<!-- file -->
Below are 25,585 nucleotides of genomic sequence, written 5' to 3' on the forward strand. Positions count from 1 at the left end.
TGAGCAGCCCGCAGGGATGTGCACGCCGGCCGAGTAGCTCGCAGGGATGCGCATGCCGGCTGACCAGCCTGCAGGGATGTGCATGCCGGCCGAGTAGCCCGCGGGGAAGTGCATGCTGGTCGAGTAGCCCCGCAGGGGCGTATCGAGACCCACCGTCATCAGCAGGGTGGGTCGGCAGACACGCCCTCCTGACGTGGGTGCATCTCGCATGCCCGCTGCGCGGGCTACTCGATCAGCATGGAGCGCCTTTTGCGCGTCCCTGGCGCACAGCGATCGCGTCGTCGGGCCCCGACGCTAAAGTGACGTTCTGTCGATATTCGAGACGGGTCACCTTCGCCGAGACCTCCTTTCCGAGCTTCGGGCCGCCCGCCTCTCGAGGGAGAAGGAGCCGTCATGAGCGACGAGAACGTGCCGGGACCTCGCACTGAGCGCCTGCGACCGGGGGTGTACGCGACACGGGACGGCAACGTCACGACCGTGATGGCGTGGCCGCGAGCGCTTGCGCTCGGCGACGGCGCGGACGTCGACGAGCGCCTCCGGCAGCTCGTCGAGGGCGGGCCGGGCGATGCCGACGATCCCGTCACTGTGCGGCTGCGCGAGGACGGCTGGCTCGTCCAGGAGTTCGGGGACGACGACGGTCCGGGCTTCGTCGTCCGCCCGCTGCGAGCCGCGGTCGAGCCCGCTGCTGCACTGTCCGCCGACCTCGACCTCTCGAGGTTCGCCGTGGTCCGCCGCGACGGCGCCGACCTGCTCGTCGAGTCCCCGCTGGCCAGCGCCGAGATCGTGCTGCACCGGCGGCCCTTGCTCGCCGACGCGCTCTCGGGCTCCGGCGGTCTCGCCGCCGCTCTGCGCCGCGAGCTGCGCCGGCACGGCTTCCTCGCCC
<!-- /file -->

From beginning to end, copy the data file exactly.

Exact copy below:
Below are 25,585 nucleotides of genomic sequence, written 5' to 3' on the forward strand. Positions count from 1 at the left end.
TGAGCAGCCCGCAGGGATGTGCACGCCGGCCGAGTAGCTCGCAGGGATGCGCATGCCGGCTGACCAGCCTGCAGGGATGTGCATGCCGGCCGAGTAGCCCGCGGGGAAGTGCATGCTGGTCGAGTAGCCCCGCAGGGGCGTATCGAGACCCACCGTCATCAGCAGGGTGGGTCGGCAGACACGCCCTCCTGACGTGGGTGCATCTCGCATGCCCGCTGCGCGGGCTACTCGATCAGCATGGAGCGCCTTTTGCGCGTCCCTGGCGCACAGCGATCGCGTCGTCGGGCCCCGACGCTAAAGTGACGTTCTGTCGATATTCGAGACGGGTCACCTTCGCCGAGACCTCCTTTCCGAGCTTCGGGCCGCCCGCCTCTCGAGGGAGAAGGAGCCGTCATGAGCGACGAGAACGTGCCGGGACCTCGCACTGAGCGCCTGCGACCGGGGGTGTACGCGACACGGGACGGCAACGTCACGACCGTGATGGCGTGGCCGCGAGCGCTTGCGCTCGGCGACGGCGCGGACGTCGACGAGCGCCTCCGGCAGCTCGTCGAGGGCGGGCCGGGCGATGCCGACGATCCCGTCACTGTGCGGCTGCGCGAGGACGGCTGGCTCGTCCAGGAGTTCGGGGACGACGACGGTCCGGGCTTCGTCGTCCGCCCGCTGCGAGCCGCGGTCGAGCCCGCTGCTGCACTGTCCGCCGACCTCGACCTCTCGAGGTTCGCCGTGGTCCGCCGCGACGGCGCCGACCTGCTCGTCGAGTCCCCGCTGGCCAGCGCCGAGATCGTGCTGCACCGGCGGCCCTTGCTCGCCGACGCGCTCTCGGGCTCCGGCGGTCTCGCCGCCGCTCTGCGCCGCGAGCTGCGCCGGCACGGCTTCCTCGCCC